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I'm wondering what would have happened if one of the passengers who was witnessing the United incident unfold had stepped in and tried to defend the doctor, by force.

Note that I'm assuming the circumstances are exactly as they played out here; for example, the officer (if he was really a police officer) is not obviously dressed as one, so you'd have to make your own inference as to whether he was a police officer.

Specifically, I'm wondering what would happen if someone saw the doctor was being visibly injured and you punch/kick/etc. the officer to try to separate the two, in defense of the doctor. I imagine you'd be arrested and in jail until your trial, but I'm wondering what would happen afterward. Is this likely to be considered a defensive move and could you be found not guilty if you were taken to court? And if you're taken to court and found guilty, what would the consequences be like -- a few days behind bars maybe, or a years-long prison sentence?

Assume you're not trying to permanently injure the officer here, just some temporary/minor injuries so he gets the message. The goal is obviously to defend the other guy with a bit of force, not to attack the officer and make him fear for his life. So by the time the court date rolls around, he'll at most have a bruise, if anything.


(Editorial note: Yes, the better passenger-initiated solution would've been for someone else to give up their seat, but if for whatever reason you didn't do that and this was the only option left...)

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    Interfering with crew who are fulfilling their (often legally mandated and/or supported) duties is itself an offence in many places, so assault or not, your hypothetical defender is getting a record anyway. – Nij Apr 14 '17 at 6:51
  • @Nij: (a) This guy obviously wasn't a crew member though. Would you still be found guilty of interfering with the crew indirectly? (b) This doesn't make sense... if a crew member needlessly punches you to make you straighten your seat then you just have to suck it up or you'd be guilty of defending yourself against a crew member fulfilling their duties? (c) Even if the cards are against you here, it'd be nice to have some idea of what the penalty is like. If it was just a few days in prison it might seem worth it for saving this guy a broken nose, but if it's a couple years, maybe not.. – Mehrdad Apr 14 '17 at 6:58
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    Punching people isn't necessary to make them straighten the seat. Quelling resistance so that they can be removed from the aircraft, might be necessary. They're totally different situations - but even refusing to straighten the seat can be illegal, it's disobeying a crew instruction for safety. – Nij Apr 14 '17 at 7:03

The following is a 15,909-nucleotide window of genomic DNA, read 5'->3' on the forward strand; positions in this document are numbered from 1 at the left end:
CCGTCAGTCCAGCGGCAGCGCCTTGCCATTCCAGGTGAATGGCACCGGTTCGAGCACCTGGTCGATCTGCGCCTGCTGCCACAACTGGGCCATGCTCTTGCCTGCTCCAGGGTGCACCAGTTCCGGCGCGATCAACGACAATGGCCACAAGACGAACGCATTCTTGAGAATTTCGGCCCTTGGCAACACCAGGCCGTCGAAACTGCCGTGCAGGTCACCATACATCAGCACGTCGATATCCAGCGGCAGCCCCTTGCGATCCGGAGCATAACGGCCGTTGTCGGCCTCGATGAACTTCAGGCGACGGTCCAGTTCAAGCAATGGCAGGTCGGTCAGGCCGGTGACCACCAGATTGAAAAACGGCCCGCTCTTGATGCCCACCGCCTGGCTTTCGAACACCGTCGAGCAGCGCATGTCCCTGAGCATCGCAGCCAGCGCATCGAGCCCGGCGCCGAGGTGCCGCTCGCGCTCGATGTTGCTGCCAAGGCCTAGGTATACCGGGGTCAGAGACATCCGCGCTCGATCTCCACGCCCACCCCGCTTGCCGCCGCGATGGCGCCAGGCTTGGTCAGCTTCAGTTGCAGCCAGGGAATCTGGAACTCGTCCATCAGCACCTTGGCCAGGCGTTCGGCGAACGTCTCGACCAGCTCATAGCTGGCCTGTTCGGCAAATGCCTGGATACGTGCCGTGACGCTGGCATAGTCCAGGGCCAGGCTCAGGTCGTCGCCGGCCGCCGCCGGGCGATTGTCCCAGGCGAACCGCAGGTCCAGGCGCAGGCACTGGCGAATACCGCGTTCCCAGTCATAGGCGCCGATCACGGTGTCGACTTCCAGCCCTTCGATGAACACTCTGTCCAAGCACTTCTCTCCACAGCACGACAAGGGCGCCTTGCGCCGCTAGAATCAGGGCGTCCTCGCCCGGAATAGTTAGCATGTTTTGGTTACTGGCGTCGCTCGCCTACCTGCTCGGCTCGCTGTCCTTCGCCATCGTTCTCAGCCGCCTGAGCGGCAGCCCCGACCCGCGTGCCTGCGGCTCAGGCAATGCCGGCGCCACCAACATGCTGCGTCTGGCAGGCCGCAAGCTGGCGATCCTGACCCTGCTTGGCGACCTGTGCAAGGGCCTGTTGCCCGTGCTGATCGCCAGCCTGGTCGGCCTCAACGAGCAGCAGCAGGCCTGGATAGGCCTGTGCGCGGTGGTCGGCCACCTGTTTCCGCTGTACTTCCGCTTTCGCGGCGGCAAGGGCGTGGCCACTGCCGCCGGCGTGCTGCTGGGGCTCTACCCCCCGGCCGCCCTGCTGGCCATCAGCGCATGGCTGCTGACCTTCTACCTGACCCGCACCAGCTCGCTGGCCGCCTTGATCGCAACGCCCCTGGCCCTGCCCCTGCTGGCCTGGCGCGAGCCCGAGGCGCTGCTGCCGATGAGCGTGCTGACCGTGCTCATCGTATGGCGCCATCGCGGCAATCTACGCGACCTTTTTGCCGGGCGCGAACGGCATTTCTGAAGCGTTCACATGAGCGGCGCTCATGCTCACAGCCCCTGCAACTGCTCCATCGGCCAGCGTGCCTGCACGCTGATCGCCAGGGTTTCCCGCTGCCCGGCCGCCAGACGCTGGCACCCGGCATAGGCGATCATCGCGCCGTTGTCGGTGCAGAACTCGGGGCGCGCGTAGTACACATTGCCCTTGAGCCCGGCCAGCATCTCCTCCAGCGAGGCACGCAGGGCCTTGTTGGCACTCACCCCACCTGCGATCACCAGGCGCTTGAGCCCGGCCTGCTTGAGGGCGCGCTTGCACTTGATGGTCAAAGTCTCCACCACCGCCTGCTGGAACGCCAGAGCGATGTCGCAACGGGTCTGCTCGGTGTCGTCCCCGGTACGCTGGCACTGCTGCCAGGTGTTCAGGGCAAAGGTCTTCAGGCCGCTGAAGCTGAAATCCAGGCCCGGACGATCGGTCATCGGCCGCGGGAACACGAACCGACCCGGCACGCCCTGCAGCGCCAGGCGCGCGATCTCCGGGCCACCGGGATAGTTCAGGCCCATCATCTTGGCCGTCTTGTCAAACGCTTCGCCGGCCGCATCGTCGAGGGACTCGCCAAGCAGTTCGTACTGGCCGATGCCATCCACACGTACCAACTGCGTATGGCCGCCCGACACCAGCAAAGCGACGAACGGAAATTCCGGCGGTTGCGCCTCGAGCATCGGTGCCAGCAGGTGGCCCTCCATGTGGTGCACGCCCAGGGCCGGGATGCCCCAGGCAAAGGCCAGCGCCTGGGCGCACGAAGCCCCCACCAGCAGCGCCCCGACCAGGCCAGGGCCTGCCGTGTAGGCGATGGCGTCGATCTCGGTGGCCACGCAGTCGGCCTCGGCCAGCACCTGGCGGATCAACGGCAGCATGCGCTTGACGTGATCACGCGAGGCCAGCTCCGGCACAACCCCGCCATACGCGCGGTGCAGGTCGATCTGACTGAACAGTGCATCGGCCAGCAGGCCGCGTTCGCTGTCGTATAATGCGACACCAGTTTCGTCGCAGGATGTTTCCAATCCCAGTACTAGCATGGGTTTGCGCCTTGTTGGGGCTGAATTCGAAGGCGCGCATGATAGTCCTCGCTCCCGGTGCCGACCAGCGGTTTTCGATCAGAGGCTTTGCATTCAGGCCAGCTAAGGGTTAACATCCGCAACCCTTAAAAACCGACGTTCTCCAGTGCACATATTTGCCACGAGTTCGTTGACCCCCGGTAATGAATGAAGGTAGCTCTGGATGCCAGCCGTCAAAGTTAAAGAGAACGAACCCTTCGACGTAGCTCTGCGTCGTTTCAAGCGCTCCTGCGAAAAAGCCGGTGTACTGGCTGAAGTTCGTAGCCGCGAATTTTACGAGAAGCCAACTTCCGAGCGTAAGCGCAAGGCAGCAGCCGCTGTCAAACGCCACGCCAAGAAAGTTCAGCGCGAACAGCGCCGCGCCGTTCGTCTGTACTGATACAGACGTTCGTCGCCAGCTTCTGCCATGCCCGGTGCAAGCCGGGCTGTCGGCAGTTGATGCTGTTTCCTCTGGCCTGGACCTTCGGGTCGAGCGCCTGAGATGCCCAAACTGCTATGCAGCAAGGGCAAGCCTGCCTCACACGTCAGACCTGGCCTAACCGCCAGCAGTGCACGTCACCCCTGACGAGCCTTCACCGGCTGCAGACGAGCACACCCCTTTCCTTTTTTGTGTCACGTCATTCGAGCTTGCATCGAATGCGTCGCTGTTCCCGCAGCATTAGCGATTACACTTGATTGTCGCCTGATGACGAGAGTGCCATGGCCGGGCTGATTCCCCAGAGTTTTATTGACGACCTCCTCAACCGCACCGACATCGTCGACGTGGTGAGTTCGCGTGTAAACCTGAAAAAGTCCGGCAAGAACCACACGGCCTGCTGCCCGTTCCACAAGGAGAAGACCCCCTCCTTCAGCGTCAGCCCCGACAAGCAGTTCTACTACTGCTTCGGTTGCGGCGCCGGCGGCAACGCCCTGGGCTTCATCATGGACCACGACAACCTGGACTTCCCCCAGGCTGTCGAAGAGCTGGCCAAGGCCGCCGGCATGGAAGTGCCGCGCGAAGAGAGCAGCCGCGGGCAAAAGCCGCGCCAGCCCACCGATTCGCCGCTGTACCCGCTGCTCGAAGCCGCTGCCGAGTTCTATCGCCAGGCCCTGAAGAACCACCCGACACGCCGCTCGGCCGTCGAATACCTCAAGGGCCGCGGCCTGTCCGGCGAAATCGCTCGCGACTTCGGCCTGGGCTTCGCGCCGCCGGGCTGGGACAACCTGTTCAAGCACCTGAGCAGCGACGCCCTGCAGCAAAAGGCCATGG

• @Nij why are we talking about crew? The people who assaulted the passenger were police. – phoog Apr 14 '17 at 7:14
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    @Nij: it's a question because I don't know the answer? I'm not a law student... and it's not clear to me if you'd even know that these are officers are not. In fact I'm still not sure. Would someone like a TSA agent count as a police officer? Who was this guy anyway? – Mehrdad Apr 14 '17 at 7:20
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I suspect that you would not be convicted in the present case, because the jury would be sympathetic to the plight of the person being dragged out and unsympathetic to the behavior of the draggers. However, we should set aside the emotional elements of a jury trial and focus on legal principles. The basic question is whether a person has the right to use force to defend against an unlawful battery: "a person is privileged to use such force as reasonably appears necessary to defend him or herself against an apparent threat of unlawful and immediate violence from another". This right to defense also extends to defense of others. But it has to appear to be to unlawful, which is to say, you have to reasonably believe that the force used against the victim is unlawful. If a couple of thugs try to drag a person away, then an observer probably has a reasonable belief that this is an unlawful battery. But if a couple of police officers are observed dragging a person away (arresting him), apparently acting officially, the force used (up to a point) is apparently lawful and would not constitute battery of the victim. For defensive force against police to be lawful, the forced used by the police must be excessive.

The outcome then depends on what a reasonable person would conclude (this is where the jury or judge makes a rather subjective decision). If a reasonable person would conclude that the assailants are acting lawfully in arresting the person, then a higher bar must be clear to justifiably use force in defense of others. Wearing a jacket that says "Police" favors the "appears lawful" side (though if you happened to know for a fact that the person wearing the jacket is not a police officer, then the "police exception" would not be applicable). In the relevant case, the facts point to the appearance of a lawful arrest (even if were to turn out to be judged unlawful).

In the case that this is an apparent arrest, it would have to be the case that a reasonable person would find the force used to be excessive. Generally speaking, force used by officers is held to be reasonable, except in some cases where it is not. See for example the matter of Eric Garner, where the officers involved were not indicted. On the third hand, in this case, it might matter what the actual legal status of the "officers" is (they are not Chicago police).

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